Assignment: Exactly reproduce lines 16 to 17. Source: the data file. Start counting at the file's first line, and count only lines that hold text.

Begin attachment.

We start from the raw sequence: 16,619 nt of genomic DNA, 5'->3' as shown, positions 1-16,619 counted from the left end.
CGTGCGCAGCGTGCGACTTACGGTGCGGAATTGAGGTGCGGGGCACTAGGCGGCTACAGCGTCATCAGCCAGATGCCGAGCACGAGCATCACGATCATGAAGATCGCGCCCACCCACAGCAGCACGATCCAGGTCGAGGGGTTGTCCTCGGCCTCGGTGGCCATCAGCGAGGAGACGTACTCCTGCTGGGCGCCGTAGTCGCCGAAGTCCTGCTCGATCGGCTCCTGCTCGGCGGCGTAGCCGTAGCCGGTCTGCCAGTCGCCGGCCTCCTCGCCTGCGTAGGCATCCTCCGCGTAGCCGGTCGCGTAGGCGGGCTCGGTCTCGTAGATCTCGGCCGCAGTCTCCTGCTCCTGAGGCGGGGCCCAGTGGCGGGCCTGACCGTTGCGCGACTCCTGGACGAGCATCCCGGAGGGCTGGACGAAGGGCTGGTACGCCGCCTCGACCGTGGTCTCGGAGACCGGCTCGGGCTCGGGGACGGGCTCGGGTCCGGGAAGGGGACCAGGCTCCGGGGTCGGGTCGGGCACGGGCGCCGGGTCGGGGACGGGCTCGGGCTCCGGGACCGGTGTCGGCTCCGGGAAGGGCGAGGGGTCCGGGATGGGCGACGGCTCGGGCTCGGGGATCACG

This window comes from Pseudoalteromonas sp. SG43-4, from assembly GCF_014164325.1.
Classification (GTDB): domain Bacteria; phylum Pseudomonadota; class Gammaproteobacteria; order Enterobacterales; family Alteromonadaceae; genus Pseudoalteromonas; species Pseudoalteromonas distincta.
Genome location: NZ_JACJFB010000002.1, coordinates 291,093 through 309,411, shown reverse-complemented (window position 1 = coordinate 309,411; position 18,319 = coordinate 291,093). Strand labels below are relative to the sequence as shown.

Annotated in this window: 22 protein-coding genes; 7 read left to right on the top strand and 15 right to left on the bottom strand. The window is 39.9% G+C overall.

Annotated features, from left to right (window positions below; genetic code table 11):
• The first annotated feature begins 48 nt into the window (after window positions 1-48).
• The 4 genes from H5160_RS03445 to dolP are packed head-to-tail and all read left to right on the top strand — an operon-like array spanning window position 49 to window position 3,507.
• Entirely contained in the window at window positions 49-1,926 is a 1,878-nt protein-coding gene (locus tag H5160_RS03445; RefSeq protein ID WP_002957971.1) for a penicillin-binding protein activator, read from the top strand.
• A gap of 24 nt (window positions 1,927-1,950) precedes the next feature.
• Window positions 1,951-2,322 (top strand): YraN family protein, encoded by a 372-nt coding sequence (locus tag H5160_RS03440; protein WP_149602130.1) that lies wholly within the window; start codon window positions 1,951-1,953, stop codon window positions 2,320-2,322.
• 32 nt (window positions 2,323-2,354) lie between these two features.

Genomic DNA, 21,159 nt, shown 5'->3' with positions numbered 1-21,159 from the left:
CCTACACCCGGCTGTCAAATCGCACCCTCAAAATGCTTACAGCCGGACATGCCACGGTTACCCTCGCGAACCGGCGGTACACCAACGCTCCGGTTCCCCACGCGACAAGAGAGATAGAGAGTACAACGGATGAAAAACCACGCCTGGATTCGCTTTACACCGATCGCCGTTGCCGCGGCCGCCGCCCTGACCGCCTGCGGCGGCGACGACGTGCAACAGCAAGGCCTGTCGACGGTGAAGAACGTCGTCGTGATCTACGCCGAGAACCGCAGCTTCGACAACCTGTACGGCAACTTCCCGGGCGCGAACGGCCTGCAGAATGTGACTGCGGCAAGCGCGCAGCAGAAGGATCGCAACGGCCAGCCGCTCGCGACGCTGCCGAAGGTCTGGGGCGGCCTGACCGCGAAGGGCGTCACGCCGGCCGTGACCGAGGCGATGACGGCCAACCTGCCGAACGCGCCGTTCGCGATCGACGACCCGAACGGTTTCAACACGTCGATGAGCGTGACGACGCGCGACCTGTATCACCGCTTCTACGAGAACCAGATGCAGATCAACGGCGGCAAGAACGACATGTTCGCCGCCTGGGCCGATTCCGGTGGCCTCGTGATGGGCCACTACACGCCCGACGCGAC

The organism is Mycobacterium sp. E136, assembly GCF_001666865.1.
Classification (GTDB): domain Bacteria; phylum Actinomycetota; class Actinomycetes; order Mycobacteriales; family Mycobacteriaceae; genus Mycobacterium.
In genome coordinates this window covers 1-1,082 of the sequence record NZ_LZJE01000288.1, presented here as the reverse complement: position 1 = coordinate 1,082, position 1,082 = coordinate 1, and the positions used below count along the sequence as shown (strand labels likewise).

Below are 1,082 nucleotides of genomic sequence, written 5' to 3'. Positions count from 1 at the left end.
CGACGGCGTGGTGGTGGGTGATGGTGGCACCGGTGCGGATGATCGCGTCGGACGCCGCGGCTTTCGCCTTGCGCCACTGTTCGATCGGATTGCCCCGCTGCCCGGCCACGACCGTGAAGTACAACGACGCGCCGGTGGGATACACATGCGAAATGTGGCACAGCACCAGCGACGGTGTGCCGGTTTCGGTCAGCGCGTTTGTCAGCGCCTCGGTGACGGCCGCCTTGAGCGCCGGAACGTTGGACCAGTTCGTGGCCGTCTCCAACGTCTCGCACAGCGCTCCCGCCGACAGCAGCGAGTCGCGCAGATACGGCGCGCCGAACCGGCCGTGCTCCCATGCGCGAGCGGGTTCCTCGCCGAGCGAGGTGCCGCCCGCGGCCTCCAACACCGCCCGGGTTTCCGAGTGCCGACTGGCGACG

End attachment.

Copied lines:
The organism is Mycobacterium sp. E136, assembly GCF_001666865.1.
Classification (GTDB): domain Bacteria; phylum Actinomycetota; class Actinomycetes; order Mycobacteriales; family Mycobacteriaceae; genus Mycobacterium.